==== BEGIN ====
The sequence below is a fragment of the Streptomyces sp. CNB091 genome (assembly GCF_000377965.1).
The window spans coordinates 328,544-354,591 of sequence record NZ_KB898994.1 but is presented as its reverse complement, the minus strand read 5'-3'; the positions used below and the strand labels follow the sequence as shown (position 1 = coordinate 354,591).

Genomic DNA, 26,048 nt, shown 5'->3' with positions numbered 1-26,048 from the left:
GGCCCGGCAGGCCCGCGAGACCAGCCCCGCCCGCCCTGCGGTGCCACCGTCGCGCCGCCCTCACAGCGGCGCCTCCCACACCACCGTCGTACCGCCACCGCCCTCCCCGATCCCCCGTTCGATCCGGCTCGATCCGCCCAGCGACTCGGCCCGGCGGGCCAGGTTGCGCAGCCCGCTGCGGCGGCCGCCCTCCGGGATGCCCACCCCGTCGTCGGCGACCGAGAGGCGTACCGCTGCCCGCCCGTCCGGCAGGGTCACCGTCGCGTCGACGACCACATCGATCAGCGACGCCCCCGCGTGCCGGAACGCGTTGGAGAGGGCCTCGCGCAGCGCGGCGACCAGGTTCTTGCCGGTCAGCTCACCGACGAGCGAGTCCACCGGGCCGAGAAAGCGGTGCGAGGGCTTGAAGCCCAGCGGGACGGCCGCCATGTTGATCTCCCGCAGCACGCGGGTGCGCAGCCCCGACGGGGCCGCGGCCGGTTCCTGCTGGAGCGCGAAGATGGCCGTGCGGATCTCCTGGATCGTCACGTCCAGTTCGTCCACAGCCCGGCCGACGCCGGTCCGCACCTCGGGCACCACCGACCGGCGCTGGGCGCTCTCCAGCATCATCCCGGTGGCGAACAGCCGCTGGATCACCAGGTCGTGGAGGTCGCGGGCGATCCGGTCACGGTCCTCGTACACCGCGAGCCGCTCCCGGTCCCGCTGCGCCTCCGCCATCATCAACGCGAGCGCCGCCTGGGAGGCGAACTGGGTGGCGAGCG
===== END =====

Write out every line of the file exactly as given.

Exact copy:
The sequence below is a fragment of the Streptomyces sp. CNB091 genome (assembly GCF_000377965.1).
The window spans coordinates 328,544-354,591 of sequence record NZ_KB898994.1 but is presented as its reverse complement, the minus strand read 5'-3'; the positions used below and the strand labels follow the sequence as shown (position 1 = coordinate 354,591).

Genomic DNA, 26,048 nt, shown 5'->3' with positions numbered 1-26,048 from the left:
GGCCCGGCAGGCCCGCGAGACCAGCCCCGCCCGCCCTGCGGTGCCACCGTCGCGCCGCCCTCACAGCGGCGCCTCCCACACCACCGTCGTACCGCCACCGCCCTCCCCGATCCCCCGTTCGATCCGGCTCGATCCGCCCAGCGACTCGGCCCGGCGGGCCAGGTTGCGCAGCCCGCTGCGGCGGCCGCCCTCCGGGATGCCCACCCCGTCGTCGGCGACCGAGAGGCGTACCGCTGCCCGCCCGTCCGGCAGGGTCACCGTCGCGTCGACGACCACATCGATCAGCGACGCCCCCGCGTGCCGGAACGCGTTGGAGAGGGCCTCGCGCAGCGCGGCGACCAGGTTCTTGCCGGTCAGCTCACCGACGAGCGAGTCCACCGGGCCGAGAAAGCGGTGCGAGGGCTTGAAGCCCAGCGGGACGGCCGCCATGTTGATCTCCCGCAGCACGCGGGTGCGCAGCCCCGACGGGGCCGCGGCCGGTTCCTGCTGGAGCGCGAAGATGGCCGTGCGGATCTCCTGGATCGTCACGTCCAGTTCGTCCACAGCCCGGCCGACGCCGGTCCGCACCTCGGGCACCACCGACCGGCGCTGGGCGCTCTCCAGCATCATCCCGGTGGCGAACAGCCGCTGGATCACCAGGTCGTGGAGGTCGCGGGCGATCCGGTCACGGTCCTCGTACACCGCGAGCCGCTCCCGGTCCCGCTGCGCCTCCGCCATCATCAACGCGAGCGCCGCCTGGGAGGCGAACTGGGTGGCGAGCG